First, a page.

The opinion of the court was delivered by: I. LEO GLASSER
GLASSER, United States District Judge:
Defendant Joseph Ferrante ("Ferrante") moves for partial summary judgment pursuant to Federal Rule of Civil Procedure 56, dismissing in part the complaint brought against him pursuant to the Racketeer Influenced and Corrupt Organization Act, 18 U.S.C. §§ 1961 et seq. ("RICO"). Plaintiff, the United States of America (the "government"), requests a continuance to conduct further discovery pursuant to Federal Rule of Civil Procedure 56(f) and, alternatively, opposes defendant's motion. For the following reasons, defendant's motion for partial summary judgment is denied, except as noted below. Because of this determination, the government's request for a continuance is moot.
The United States brought this civil RICO action against 112 defendants, alleging that they engaged in a pattern of racketeering activity by committing illegal acts and by using force and threatening to use force against other individuals engaged in the collection of solid waste on Long Island. The underlying facts and the identities of the various defendants are set out in United States v. Private Sanitation Industry Association, 793 F. Supp. 1114, 1121-23 (E.D.N.Y. 1992) ("PSIA"), familiarity with which is assumed.
For purposes of this motion, the relevant facts are as follows. Prior to July of 1988, Ferrante was Vice President of co-defendant Unique Sanitation Corp. ("Unique Sanitation"). In July of 1988 he became President of Unique. Plaintiff's Response to Defendant's Rule 3(g) Statements ("Pl.'s 3(g) Statement"), P 12. Unique is a corporation engaged in the business of garbage collection. Ferrante is also Vice President of co-defendant U-Need-A-Roll-Off Corp. ("U-Need"), which is also engaged in the business of garbage collection. Affidavit of Joseph Ferrante, dated April 16, 1993 ("Ferrante Aff'd"), P 7. The corporate defendants are not parties to this motion.
Ferrante is alleged to have violated RICO in connection with those allegations of the complaint related to Arthur T. Mott and Freeport Gardens, Inc. d/b/a Apple Carting ("Apple Carting") (Complaint, PP 151-153); the Town of Islip (Complaint, PP 154-159); and the Town of Oyster Bay (Complaint, PP 160-167).
The Apple Carting Allegations
Ferrante is alleged to have "knowingly, willfully and intentionally committed acts, attempted to commit acts or conspired to commit acts which are indictable under [ 18 U.S.C. §§ 1951 and 2], as set forth in [ 18 U.S.C. § 1961(1)(B)]" between May 1988 to December 1988. Complaint, P 151. It is alleged that Ferrante aided and abetted certain corporations (including Unique Sanitation) (Complaint, P 153) in compelling Apple Carting to participate in an illegal restraint of competition and in not participating in competitive solicitation of carting business "by instilling in [Apple Carting] a fear that, if [it] attempted to or did obtain garbage stops or routes claimed by other carters, [defendants] or others would cause physical injury to [Apple Carting]." Complaint P 152. (Ferrante is also alleged to have committed acts chargeable under state law at the time of their commission as coercion and attempted coercion. Complaint, P 151.)
The Town of Islip Allegations
It is alleged that between January 1985 and September 1985, Ferrante, U-Need, and others, "knowingly, willfully and intentionally committed acts chargeable under state law at the time of their commission as [grand larceny . . . involving bribery], [attempted grand larceny . . . involving bribery], Bribery in the Second Degree, Attempted Bribery in the Second Degree, and Rewarding Official Misconduct in the Second Degree." Complaint, P 154. It is also alleged that Ferrante aided and abetted certain corporations (including Unique) in taking property from the Town of Islip, New York "by unlawfully placing garbage in the Islip town dump, thereby taking garbage disposal space, without paying the required fees." Complaint, P 156.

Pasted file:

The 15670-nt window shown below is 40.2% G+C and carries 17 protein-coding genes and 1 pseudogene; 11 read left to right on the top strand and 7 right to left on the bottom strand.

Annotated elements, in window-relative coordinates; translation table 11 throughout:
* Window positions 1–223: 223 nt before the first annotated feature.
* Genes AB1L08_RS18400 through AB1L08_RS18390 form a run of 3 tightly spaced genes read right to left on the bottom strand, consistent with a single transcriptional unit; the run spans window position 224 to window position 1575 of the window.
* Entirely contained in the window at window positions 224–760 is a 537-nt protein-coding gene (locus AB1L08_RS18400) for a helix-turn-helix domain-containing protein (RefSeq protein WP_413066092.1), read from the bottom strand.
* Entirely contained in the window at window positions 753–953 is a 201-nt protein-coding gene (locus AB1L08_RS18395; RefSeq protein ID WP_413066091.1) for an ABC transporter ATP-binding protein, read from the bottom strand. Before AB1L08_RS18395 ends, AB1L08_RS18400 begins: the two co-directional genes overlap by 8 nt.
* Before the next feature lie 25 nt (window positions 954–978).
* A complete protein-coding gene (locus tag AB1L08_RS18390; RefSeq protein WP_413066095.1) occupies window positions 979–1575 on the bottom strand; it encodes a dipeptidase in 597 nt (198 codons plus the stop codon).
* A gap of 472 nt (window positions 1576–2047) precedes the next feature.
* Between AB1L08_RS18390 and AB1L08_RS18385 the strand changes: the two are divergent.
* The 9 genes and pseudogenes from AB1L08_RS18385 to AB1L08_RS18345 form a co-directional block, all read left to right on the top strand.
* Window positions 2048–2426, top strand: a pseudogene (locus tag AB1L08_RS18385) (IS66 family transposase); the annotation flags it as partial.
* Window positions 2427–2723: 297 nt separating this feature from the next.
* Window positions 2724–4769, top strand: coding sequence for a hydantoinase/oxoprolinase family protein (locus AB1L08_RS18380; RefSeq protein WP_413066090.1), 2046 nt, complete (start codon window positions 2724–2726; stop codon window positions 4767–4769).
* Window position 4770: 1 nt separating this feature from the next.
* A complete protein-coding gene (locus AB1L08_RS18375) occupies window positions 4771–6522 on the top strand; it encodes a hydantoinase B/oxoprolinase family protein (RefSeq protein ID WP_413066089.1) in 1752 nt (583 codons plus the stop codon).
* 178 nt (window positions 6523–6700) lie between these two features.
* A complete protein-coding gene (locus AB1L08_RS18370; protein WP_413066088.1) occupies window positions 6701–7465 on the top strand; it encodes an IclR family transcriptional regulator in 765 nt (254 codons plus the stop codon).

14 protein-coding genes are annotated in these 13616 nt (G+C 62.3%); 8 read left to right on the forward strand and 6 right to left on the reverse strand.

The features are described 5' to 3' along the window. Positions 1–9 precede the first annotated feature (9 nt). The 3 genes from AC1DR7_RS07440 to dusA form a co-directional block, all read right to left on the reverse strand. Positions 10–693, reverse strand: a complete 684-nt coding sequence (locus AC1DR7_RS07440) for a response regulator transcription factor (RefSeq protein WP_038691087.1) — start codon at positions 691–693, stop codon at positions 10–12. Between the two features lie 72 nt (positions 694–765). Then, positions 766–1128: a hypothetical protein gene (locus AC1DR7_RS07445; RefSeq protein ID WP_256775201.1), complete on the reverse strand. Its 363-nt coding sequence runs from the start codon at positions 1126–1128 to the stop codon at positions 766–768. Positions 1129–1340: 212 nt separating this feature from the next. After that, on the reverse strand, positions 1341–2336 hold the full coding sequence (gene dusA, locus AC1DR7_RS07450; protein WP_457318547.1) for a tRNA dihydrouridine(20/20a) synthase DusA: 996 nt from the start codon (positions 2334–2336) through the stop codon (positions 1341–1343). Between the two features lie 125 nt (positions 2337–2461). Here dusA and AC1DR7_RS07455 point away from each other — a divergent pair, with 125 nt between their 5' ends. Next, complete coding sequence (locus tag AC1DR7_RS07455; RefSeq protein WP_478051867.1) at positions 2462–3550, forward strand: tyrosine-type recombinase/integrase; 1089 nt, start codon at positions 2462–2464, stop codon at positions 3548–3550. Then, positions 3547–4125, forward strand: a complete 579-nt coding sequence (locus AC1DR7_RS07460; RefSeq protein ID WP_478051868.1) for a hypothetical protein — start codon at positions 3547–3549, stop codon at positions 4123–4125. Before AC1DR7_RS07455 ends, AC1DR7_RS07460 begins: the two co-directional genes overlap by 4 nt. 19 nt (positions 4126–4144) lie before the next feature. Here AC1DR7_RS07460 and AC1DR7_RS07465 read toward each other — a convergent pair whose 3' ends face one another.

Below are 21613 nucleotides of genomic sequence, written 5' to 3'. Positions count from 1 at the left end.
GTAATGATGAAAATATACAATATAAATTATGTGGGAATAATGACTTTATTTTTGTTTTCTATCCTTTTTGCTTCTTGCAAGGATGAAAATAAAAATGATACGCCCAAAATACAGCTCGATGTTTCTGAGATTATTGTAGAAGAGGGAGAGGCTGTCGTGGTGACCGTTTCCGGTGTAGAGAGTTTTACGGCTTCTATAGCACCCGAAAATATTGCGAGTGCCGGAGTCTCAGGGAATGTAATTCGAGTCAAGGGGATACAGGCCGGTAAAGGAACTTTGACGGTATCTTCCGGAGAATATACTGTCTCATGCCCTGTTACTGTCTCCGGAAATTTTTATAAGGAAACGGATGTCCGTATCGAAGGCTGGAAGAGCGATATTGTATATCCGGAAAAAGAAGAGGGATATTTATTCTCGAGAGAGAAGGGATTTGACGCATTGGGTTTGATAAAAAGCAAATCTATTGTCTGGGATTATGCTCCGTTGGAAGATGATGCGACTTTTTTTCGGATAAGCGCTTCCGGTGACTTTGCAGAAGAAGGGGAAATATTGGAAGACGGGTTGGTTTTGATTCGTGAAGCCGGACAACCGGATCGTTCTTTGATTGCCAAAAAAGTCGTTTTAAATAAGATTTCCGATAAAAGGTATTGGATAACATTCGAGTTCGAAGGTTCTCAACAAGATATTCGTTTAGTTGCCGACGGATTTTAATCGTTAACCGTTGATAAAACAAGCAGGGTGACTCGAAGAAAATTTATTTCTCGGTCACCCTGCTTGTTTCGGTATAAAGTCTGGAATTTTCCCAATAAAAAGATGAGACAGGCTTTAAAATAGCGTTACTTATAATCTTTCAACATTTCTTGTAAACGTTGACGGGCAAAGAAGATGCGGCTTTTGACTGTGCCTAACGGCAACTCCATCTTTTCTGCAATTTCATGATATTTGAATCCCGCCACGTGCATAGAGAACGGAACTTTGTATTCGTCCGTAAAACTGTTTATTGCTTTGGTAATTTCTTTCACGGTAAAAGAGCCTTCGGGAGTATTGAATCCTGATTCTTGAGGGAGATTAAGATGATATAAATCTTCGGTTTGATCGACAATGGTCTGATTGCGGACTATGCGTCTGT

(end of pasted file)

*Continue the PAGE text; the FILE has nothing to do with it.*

It is alleged that from January 1982 through February 1985, Ferrante, U-Need, and Unique Sanitation "knowingly, willfully and intentionally committed acts chargeable under state law at the time of their commission as [grand larceny . . . involving bribery], [attempted grand larceny . . . involving bribery], Bribery in the Second Degree, Attempted Bribery in the Second Degree, Rewarding Official Misconduct in the Second Degree, Bribe Receiving in the Second Degree, Attempted Bribe Receiving in the Second Degree, and Receiving Reward for Official Misconduct in the Second Degree[.]" Complaint, P 160.
It is also alleged that Ferrante and others attempted to and did take property from the Town of Oyster Bay "by unlawfully placing garbage in the Oyster Bay town dump, thereby taking garbage disposal space, without paying the required fees." Complaint, P 161. Ferrante is also alleged to have aided and abetted certain defendants in "soliciting and accepting bribes and rewards[.]" Complaint, P 163.
Ferrante now moves for partial summary judgment on two separate grounds. First, that there are no facts upon which a reasonable jury could conclude that he committed the predicate acts which survived this court's June 29, 1992 Memorandum and Order. Def.'s Memorandum of Law at 18 ("The Government now faces a challenge which it can never meet: the burden of coming forward with evidence establishing a genuine issue of fact indicating that Mr. Ferrante participated in the acts of which the United States accuses him."). Second, that there are no facts upon which a reasonable jury could conclude that Ferrante participated in a "pattern of racketeering activity" as that term is understood in RICO parlance. Id. at 19 ("Even if the Government fully contradicted, with admissible evidence, each and every factual assertion in the Ferrante Affidavit and thus created an issue for trial as to defendant's commission of predicate racketeering acts, the United States still would not be able to point to facts showing that Mr. Ferrante engaged in a 'pattern of racketeering activity.'").
I. Summary Judgment Standard
Summary judgment "shall be rendered forthwith if . . . there is no genuine issue as to any material fact and . . . the moving party is entitled to a judgment as a matter of law." Fed. R. Civ. P. 56(c). In order for the moving party to be successful, it must "point out to the district court . . . that there is an absence of evidence to support the nonmoving party's case." Celotex Corp. v. Catrett, 477 U.S. 317, 325, 91 L. Ed. 2d 265, 106 S. Ct. 2548 (1986). In opposing a properly supported summary judgment motion, "an adverse party may not rest upon the mere allegations or denials of [its] pleading, but [its] response, by affidavits or as otherwise provided in this rule, must set forth specific facts showing that there is a genuine issue for trial." Fed. R. Civ. P. 56(e). The non-movant, therefore, "must do more that simply show that there is some metaphysical doubt as to the material facts," Matsushita Elec. Indus. Co., Ltd. v. Zenith Radio Corp., 475 U.S. 574, 586, 89 L. Ed. 2d 538, 106 S. Ct. 1348 (1986), because "the mere existence of factual issues -- where those issues are not material to the claims before the court -- will not suffice to defeat a motion for summary judgment." Quarles v. General Motors Corp., 758 F.2d 839, 840 (2d Cir. 1985).